Nia Archives Cred Jessica Pierre Ross scaled
23.09.2021, Words by Maisie Goulsbra

Fred Perry's 'All Our Tomorrows' continues to capture British subculture spirit at their 100 Club takeover

2021 broadened the scope for what it means to be a part of the festival

The third year of Fred Perry’s All Our Tomorrows landed this weekend at London’s iconic venue, The 100 Club, for three nights of podcasts, panel talks and live performance. As well as having been stage to some of the UK’s most prolific punk and rock bands like The Who, The Kinks, Sex Pistols and The Clash – The 100 Club, which is the oldest independent venue world wide has also been home to previous years of All Our Tomorrows takeovers, which have included Black Country New Road, Black Midi, Squid and Taylor Skye – all artists who were selected as people who push the boundaries of music and creativity.

Kicking off the festival, Wednesday hosted a line-up of five bands, starting with Honeyglaze, who released their debut single ‘Burglar’ moments before they stepped foot on stage and proceeded to style out a dreamy and hypnotic performance. Regressive Left, a band who channel an eclectic mix of sounds and influences like DFA Records, eighties vocals and even flecks of jazz, gathered each strand to form an all round sense of determined momentum on stage.

Next up were Automotion – on rhythm guitar was Liam Gallagher’s son Lennon – who boasted noise-rock crescendos and strident guitar riffs. Grandma’s House rumbled onto the stage with alluring hostility and abrasiveness, before headliners Enola Gay brought their no-messing attitude, binding straight-up punk with attractive guitar riffs and vocal phrasing inspired just as much by hip hop as the band’s rock predecessors.

Pictured: NAYANA IZ

Thursday’s evening was opened by neo-soul singer-meets-Jungle-producer Nia Archives (pictured in header) before emblematic masked vocalist and artist TaliaBle brought the storm before the calm with her mosh pit, which was closely followed by a mellow lo-fi performance from RADA. Rapper BXKS brought her effortlessly tight bars for tracks like ‘Packed In’, where her crowd lived up to the title and joined in dancing. A member of the Nine8 collective alongside Lava La Rue and Biig Piig, the evening’s headliner NAYANA IZ performed for the first time with a live jazz band for a swelteringly encapsulating set.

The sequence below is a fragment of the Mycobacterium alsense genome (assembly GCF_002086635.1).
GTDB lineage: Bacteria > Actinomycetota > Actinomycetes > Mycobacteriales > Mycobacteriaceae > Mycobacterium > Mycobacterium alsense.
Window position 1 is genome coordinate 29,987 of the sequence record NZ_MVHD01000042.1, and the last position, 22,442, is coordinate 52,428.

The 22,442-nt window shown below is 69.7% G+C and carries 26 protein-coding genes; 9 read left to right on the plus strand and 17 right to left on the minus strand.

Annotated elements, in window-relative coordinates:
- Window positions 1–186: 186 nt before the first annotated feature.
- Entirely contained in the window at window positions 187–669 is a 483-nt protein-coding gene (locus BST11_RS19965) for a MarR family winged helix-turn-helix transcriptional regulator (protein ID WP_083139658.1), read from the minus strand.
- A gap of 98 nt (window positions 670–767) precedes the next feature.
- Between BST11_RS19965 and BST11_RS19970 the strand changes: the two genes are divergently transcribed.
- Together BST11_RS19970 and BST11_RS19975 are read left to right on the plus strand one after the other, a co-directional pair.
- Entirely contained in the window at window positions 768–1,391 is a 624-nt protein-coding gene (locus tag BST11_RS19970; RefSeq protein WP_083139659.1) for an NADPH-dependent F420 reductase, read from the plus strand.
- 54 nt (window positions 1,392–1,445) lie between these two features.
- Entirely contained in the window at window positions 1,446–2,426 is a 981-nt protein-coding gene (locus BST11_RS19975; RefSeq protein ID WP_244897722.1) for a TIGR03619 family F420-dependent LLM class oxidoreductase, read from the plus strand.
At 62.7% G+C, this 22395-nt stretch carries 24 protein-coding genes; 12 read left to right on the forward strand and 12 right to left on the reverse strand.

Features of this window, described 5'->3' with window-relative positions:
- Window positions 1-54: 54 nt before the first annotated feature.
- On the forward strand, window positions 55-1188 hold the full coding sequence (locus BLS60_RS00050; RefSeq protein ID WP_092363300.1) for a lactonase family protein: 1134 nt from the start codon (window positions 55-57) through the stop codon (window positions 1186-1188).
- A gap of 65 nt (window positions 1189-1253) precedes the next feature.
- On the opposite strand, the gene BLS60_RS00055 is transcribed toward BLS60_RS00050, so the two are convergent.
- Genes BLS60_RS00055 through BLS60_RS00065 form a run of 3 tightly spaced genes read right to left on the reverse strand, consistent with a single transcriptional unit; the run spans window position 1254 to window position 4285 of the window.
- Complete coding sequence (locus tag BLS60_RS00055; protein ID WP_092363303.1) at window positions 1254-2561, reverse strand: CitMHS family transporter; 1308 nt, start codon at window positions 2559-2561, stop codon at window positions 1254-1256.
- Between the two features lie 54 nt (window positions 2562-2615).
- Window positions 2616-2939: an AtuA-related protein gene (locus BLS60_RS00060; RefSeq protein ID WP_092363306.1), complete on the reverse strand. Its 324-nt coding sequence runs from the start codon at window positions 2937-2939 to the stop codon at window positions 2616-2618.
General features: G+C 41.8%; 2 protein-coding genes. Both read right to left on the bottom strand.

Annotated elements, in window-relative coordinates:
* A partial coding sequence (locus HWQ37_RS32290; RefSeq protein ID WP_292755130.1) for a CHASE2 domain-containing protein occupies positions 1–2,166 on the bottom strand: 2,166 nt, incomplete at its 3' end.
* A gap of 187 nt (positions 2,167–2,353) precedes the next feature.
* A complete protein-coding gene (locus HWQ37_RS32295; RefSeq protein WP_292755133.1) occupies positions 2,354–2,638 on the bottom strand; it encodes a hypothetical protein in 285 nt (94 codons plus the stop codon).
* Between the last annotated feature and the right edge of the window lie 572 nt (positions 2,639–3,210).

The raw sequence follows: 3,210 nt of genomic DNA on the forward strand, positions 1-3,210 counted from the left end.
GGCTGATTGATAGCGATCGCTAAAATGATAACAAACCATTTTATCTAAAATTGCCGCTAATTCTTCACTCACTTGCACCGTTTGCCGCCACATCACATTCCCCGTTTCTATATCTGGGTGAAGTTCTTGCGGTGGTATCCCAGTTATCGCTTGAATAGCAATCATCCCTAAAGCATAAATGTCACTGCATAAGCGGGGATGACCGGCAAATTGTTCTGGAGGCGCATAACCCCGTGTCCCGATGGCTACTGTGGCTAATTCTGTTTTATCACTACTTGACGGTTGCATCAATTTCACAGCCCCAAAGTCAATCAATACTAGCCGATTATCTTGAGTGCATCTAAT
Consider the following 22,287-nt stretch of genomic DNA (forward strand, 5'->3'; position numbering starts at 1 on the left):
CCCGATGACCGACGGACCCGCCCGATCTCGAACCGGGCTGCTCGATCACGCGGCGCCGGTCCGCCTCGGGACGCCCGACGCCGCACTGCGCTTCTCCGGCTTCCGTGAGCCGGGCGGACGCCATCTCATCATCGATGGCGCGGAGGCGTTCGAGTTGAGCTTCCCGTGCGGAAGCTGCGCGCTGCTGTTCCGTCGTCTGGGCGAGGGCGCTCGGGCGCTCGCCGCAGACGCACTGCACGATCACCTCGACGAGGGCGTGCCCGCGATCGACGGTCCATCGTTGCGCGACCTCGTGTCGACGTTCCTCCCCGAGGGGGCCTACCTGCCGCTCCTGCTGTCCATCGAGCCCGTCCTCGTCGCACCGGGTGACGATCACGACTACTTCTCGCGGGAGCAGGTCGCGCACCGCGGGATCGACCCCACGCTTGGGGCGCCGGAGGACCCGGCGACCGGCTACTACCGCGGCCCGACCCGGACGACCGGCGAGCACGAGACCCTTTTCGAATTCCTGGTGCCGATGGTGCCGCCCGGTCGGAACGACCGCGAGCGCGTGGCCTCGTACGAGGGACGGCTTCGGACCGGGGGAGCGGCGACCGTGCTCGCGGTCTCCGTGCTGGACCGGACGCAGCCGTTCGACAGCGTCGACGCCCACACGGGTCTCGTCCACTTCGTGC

Four-piece indie-electro band, The Umlauts opened up Friday’s festival joined by additional members and delivering part of their act in German. With her exciting mix of dub, trip-hop and UK rap, POiSON ANNA (who has collaborations with Dean Blunt and ASAP Rocky) heralded her vision of the world by laying her hushed up vocals atop a series of break beats.

Paddywak blasted the room with pop-punk freshness and Mount Palomar, one of Ireland’s most exciting techno producers (who has remixed Enola Gay’s track ‘The Birth of a Nation’) headed up the decks for a thirty minute set and got booked for a slot at Berghain shortly after playing. Also on Friday, Brixton Windmill regulars PVA assembled and took on their duty as Friday night headliners to bring their plethora of sonics, ranging from industrial techno to synth-pop and fused with live instrumentation. It slapped.

Each night took on it’s own fiery atmosphere, broadening the scope for what it means to be a part of All Our Tomorrows, but if one thing’s for sure – the festival continued to capture British spirit by elevating the commanders of our cultural, musical and creative sphere. Let’s see where it takes them.

Lynks Credit Jessica Pierre Ross
POiSON ANNA Cred Jessica Pierre Ross
BXKS Cred Jessica Pierre Ross
PaddywaK Credit Melissa Gardner
Nayana IZ Cred Melissa Gardner
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